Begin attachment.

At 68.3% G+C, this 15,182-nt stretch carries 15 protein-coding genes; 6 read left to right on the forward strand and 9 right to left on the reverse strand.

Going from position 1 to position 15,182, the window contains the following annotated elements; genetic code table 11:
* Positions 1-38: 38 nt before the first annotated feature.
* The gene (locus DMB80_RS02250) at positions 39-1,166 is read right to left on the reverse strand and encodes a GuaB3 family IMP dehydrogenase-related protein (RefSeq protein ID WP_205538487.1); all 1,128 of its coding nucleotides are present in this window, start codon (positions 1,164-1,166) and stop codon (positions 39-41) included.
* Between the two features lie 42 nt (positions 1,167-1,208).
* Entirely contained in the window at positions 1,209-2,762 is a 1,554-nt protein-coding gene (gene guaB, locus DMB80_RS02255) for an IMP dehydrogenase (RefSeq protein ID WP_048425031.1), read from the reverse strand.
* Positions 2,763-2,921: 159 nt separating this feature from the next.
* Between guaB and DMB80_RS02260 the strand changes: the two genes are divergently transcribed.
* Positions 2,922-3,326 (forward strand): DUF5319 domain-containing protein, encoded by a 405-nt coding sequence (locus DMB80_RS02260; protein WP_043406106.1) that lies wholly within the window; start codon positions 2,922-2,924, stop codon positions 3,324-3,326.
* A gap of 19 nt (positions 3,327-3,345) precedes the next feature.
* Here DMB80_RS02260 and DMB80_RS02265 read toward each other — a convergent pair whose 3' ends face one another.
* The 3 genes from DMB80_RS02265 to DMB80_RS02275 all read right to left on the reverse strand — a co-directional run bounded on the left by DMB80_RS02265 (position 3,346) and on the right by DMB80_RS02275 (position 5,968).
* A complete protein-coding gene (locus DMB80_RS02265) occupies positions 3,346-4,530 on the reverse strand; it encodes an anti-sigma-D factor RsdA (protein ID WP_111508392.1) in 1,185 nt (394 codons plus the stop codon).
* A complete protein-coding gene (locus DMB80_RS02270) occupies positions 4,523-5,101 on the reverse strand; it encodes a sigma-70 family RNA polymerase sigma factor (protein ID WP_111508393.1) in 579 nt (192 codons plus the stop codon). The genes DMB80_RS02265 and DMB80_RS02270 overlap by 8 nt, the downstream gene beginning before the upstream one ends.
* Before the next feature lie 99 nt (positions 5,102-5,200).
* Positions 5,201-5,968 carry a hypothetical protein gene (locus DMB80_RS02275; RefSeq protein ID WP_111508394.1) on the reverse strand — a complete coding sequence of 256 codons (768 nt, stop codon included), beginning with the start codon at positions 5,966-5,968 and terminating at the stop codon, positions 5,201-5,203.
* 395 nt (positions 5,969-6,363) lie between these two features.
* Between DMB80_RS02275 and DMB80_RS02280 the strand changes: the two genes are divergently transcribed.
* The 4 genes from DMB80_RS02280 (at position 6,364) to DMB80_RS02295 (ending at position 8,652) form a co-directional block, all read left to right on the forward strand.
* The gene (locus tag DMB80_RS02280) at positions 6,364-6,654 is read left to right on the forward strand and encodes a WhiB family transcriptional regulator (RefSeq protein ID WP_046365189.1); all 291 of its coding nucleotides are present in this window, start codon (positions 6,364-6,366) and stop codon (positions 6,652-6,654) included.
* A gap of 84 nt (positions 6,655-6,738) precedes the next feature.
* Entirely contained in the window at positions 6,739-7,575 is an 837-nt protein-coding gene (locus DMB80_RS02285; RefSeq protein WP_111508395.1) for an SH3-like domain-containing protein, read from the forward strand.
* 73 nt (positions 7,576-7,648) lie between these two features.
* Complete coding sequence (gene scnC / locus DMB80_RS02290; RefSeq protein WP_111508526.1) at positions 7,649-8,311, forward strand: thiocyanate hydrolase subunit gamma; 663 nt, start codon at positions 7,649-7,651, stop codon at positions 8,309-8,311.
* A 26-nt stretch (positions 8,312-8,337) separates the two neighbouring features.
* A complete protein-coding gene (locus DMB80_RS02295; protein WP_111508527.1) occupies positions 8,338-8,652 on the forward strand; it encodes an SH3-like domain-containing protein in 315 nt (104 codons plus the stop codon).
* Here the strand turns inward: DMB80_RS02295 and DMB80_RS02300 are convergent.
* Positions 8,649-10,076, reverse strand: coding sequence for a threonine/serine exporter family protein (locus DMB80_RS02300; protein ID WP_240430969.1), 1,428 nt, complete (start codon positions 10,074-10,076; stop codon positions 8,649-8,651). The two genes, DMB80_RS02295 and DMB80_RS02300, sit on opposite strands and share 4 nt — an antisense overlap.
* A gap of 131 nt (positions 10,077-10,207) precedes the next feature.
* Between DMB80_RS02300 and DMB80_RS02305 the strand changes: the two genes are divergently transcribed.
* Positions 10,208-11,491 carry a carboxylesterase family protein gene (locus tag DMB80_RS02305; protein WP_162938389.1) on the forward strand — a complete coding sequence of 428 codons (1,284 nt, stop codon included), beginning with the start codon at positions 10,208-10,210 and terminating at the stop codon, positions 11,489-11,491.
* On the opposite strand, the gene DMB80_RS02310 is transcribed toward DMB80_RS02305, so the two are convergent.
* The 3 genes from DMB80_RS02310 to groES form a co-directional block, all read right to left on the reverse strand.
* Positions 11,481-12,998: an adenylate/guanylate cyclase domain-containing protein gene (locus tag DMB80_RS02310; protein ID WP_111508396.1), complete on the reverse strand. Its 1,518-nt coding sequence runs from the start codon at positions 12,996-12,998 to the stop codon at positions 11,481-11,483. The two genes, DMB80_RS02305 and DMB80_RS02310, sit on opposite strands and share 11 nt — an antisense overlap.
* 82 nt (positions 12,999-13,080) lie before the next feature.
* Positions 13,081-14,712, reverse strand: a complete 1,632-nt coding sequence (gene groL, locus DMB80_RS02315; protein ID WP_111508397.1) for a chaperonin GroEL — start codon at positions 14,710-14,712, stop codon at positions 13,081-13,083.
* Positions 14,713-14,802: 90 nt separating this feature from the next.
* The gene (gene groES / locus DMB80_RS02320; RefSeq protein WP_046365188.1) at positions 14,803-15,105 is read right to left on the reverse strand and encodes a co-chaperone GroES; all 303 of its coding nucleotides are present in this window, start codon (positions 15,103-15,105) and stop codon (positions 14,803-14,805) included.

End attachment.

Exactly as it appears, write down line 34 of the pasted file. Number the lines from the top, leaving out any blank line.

* Positions 11,481-12,998: an adenylate/guanylate cyclase domain-containing protein gene (locus tag DMB80_RS02310; protein ID WP_111508396.1), complete on the reverse strand. Its 1,518-nt coding sequence runs from the start codon at positions 12,996-12,998 to the stop codon at positions 11,481-11,483. The two genes, DMB80_RS02305 and DMB80_RS02310, sit on opposite strands and share 11 nt — an antisense overlap.